HALL OF EVOLUTION
A FRESH NEW LOOK FOR SOME OLD SPECIMENS
Founded in 1857, Michigan State University's campus museum is one of the oldest museums in the Midwest—and some of the exhibits are due for an update. The museum's Hall of Evolution features outdated displays (shown below) with too much small-print text information to be accessible—and though the museum has a lot of fossil specimens, the bulk of visual information is comprised of artists' renditions of what ancient organisms might have looked like. The floor plan and timeline of the exhibit are also confusing and ambiguous, with twelve ill-defined time periods crammed into a small space.
A colleague and I proposed a complete overhaul and update of the exhibit.
We first tackled the concept of the exhibit and geared all of our designs toward an overarching idea of "Evolution: Past, Present, and Future." As a designer with a bachelor's degree in biology, it was important to me that our designs would create optimal functionality in terms of educating visitors. We also wanted to strike a balance between technological and physical implements to provide a varied and enriching experience that would not overload a visitor with screens. In our final concepts, the user would be guided in linear fashion through a series of tactile fossil displays and interactive tools to help them learn not only about evolution as a scientific theory, but also the concepts behind it and how it continues today.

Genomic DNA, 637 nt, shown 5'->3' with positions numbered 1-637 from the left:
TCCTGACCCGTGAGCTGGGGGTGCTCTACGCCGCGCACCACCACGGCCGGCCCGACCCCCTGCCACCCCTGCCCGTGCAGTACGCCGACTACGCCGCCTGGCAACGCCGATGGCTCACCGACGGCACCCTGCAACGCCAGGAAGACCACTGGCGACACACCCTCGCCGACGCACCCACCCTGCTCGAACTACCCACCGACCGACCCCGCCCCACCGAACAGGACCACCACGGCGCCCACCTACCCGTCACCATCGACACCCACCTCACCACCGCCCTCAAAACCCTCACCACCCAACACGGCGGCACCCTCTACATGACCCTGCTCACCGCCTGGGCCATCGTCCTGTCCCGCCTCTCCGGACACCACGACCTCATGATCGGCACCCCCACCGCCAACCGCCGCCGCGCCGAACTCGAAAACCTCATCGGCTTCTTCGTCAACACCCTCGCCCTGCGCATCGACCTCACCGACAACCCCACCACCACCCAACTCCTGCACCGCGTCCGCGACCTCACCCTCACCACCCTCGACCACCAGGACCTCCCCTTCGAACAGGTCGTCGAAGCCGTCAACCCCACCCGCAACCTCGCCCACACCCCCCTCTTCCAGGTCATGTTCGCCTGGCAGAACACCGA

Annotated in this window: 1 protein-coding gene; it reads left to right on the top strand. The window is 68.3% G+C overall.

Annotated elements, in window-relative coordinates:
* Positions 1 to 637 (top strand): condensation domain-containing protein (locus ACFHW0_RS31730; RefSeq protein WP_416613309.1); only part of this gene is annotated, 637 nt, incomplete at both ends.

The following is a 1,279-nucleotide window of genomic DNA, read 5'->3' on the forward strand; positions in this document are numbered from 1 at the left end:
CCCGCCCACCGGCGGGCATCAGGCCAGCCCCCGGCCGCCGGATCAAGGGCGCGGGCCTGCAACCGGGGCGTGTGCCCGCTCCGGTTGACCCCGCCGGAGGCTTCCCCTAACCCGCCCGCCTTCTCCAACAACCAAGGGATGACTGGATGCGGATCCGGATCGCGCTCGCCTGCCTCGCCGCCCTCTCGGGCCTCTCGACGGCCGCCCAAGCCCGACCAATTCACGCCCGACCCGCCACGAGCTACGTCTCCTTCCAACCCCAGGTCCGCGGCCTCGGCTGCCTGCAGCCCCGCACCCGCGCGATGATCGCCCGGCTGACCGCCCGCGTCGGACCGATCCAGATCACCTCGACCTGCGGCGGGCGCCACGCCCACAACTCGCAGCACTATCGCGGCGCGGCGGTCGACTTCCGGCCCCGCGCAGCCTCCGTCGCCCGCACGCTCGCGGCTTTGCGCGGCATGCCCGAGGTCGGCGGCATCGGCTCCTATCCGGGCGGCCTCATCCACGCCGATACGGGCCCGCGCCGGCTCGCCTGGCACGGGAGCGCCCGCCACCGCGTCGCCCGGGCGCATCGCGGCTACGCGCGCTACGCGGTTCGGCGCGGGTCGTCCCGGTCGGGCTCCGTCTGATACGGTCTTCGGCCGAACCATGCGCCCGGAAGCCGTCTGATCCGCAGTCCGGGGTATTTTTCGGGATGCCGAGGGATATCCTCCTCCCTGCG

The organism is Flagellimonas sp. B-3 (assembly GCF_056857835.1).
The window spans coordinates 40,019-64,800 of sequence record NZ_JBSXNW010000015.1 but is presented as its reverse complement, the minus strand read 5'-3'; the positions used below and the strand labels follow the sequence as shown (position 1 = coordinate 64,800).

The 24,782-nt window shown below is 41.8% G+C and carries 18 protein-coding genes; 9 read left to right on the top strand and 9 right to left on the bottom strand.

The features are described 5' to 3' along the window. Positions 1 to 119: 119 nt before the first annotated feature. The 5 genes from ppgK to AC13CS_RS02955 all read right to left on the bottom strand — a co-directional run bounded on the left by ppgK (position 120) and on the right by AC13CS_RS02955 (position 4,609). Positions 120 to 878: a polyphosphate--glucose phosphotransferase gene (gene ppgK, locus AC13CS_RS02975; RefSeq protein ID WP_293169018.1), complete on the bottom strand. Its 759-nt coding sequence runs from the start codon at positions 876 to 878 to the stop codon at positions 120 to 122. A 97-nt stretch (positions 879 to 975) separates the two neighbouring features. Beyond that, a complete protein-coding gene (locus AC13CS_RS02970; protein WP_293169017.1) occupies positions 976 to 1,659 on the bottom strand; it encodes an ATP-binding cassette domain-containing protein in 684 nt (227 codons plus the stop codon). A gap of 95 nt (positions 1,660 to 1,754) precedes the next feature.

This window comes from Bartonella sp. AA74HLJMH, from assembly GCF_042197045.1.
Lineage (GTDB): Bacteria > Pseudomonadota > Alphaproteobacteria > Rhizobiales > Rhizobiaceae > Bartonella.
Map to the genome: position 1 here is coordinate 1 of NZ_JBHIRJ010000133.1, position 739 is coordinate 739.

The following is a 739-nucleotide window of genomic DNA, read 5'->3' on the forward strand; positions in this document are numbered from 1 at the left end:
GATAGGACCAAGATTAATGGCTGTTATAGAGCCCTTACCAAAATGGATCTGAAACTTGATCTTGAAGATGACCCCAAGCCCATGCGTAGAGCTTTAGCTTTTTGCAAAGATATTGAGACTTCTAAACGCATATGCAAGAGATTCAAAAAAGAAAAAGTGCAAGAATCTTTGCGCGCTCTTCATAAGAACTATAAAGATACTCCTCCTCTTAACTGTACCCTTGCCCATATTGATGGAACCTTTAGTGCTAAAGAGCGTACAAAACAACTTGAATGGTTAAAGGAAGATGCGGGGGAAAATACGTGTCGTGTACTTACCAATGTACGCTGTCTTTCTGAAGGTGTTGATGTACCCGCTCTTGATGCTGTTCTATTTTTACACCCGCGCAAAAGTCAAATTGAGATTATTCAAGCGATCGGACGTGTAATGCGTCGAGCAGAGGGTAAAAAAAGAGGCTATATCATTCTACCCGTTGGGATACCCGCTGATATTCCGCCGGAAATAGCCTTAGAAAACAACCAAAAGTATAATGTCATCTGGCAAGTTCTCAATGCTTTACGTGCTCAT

We created a system of branding guidelines and a new color-coded approach, simplifying the exhibit's geological time periods into three main eras. Each section of the new exhibit would feature tactile displays and interactive tools to move visitors through time from the beginning of life to the present day. One such tool (the launch screen of which is pictured below) would teach the visitor about the possible causes for the mass extinction that occurred during the Cretaceous period.
Once the visitor makes their way through the time of the mammals and the emergence of humanity's closest ancestors, they will arrive at the "present" of the exhibit and be able to explore concepts of genetics and biology with games and interactive experiences. A video sample of one of these games is shown below, in which a visitor can play with building Punnett squares to reveal how heredity functions in physical traits.
The last leg of the exhibit, the "future," features a virtual reality experience for visitors to explore the possibilities of evolution and interact with creatures from all geological eras to see how human influence would affect their ability to survive.
This exhibit overhaul, to me, reflected what I think is one of the most important uses of design—its ability to educate.